Fast forward to 2015.  Bring Me the Horizon, the band once known for vomiting on stage, is at the top of their game.  The band left Epitaph Records and signed with Columbia Records.  BMTH are determined to let the world know this is who they are and that they better remember that.  Their fifth album "That's the Spirit" is Bring Me the Horizon on a level that far surpasses their previous releases.  Based on a loose concept of depression and making the best of it, this album demands your attention on all fronts.  The band has never sounded better, nor has it sounded so tight knit.  This is the band that fans knew they always had the potential to be.  Oliver Sykes' vocals and lyrics take center stage and drive this album.  Sykes' singing ability is catchy and beautiful with a hint of aggression behind that beauty.  "That's the Spirit" is an album Oliver felt was worth singing about compared to screaming.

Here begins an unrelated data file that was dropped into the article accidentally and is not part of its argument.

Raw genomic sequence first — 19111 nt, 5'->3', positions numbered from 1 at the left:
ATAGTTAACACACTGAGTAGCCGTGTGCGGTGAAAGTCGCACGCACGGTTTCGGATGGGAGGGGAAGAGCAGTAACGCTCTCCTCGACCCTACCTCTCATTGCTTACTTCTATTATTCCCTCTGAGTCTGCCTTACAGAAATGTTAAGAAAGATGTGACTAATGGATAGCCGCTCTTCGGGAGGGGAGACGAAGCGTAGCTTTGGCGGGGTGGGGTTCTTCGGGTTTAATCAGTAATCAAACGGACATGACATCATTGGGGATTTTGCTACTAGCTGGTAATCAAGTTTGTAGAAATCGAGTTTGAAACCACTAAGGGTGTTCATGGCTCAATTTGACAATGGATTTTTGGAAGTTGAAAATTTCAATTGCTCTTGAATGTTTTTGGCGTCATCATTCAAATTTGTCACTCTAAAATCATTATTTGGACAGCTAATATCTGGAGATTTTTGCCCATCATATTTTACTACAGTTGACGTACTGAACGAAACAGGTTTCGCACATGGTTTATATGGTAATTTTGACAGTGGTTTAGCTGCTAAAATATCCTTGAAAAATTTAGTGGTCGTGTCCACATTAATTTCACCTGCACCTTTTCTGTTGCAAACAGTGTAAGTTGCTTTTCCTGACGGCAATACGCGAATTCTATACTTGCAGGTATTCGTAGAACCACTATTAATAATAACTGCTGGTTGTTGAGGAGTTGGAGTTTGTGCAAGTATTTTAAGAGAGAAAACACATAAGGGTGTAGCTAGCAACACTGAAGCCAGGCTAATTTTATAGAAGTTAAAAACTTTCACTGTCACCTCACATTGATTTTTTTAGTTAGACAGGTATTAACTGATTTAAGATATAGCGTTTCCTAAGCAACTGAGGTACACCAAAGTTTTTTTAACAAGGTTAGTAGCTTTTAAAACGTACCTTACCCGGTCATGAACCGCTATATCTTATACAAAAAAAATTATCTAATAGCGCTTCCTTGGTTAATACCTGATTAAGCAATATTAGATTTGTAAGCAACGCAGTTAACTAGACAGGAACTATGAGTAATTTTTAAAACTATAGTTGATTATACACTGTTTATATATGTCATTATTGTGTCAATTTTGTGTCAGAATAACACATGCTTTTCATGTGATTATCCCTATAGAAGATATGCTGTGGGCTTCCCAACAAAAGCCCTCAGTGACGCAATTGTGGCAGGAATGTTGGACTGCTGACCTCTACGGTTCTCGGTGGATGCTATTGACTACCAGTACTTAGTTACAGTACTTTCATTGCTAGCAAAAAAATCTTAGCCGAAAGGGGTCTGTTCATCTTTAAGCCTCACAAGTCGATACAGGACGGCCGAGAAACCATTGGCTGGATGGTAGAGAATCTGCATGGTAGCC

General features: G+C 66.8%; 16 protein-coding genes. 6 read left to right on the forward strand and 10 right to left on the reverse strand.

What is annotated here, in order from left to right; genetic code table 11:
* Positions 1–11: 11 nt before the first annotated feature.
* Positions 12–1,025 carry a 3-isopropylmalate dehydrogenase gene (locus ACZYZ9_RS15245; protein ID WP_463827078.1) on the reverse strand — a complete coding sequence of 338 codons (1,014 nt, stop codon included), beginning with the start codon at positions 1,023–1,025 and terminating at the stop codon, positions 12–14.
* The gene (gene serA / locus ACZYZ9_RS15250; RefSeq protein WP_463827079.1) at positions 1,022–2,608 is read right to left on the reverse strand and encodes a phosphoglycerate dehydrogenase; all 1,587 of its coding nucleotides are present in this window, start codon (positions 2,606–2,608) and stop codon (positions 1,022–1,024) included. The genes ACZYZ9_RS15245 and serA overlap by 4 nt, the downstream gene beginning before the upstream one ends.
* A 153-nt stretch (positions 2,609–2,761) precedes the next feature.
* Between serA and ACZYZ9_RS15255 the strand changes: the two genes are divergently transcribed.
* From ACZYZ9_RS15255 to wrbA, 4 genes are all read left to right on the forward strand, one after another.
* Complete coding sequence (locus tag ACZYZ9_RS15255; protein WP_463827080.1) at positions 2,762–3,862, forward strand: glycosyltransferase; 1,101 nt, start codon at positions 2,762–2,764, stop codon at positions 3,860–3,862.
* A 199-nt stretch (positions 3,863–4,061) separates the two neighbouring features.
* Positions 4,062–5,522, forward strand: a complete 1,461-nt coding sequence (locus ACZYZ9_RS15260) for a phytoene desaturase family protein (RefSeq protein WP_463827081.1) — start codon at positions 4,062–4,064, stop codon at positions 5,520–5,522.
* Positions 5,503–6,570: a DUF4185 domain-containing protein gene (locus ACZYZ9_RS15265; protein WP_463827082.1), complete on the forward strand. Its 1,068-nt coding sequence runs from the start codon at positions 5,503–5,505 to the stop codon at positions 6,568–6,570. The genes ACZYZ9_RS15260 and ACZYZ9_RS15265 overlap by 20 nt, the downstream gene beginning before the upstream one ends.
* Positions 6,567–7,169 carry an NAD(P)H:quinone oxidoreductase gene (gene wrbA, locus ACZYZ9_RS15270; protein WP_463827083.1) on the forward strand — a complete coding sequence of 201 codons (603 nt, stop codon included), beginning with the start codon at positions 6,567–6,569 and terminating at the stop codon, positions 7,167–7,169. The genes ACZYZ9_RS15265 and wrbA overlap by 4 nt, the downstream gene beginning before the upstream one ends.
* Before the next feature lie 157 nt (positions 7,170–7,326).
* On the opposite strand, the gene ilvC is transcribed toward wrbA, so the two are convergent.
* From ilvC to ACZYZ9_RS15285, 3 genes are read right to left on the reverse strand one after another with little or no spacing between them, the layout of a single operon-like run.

The album begins with "Doomed".  It starts off unexpectedly with moans over a smooth beat but soon Oli's vocals come into play and progress to the full band backing him to make for one hell of an opening track.  "Happy Song" is one that will grow on you.  The lyrics seem campy at first, but after a few listens you'll find yourself signing right along to it.  "Throne" is a force to be reckoned with.  I can imagine hearing arenas full of fans singing and screaming the lyrics back to the band so loud that the Earth might just move off it's axis.  The album's closing song "Oh No" is unique in the form of it's structure, lyrics, and of all things a SAXOPHONE to fade the song out and end the musical journey that Bring Me the Horizon put you on.

In their 11 years as a band, Bring Me the Horizon have transformed from deathcore teenagers to a force that's not to be taken lightly.  Their music and determination to let the world know "we are Bring Me the Horizon" might very well have that horizon in their grasps with "That's the Spirit".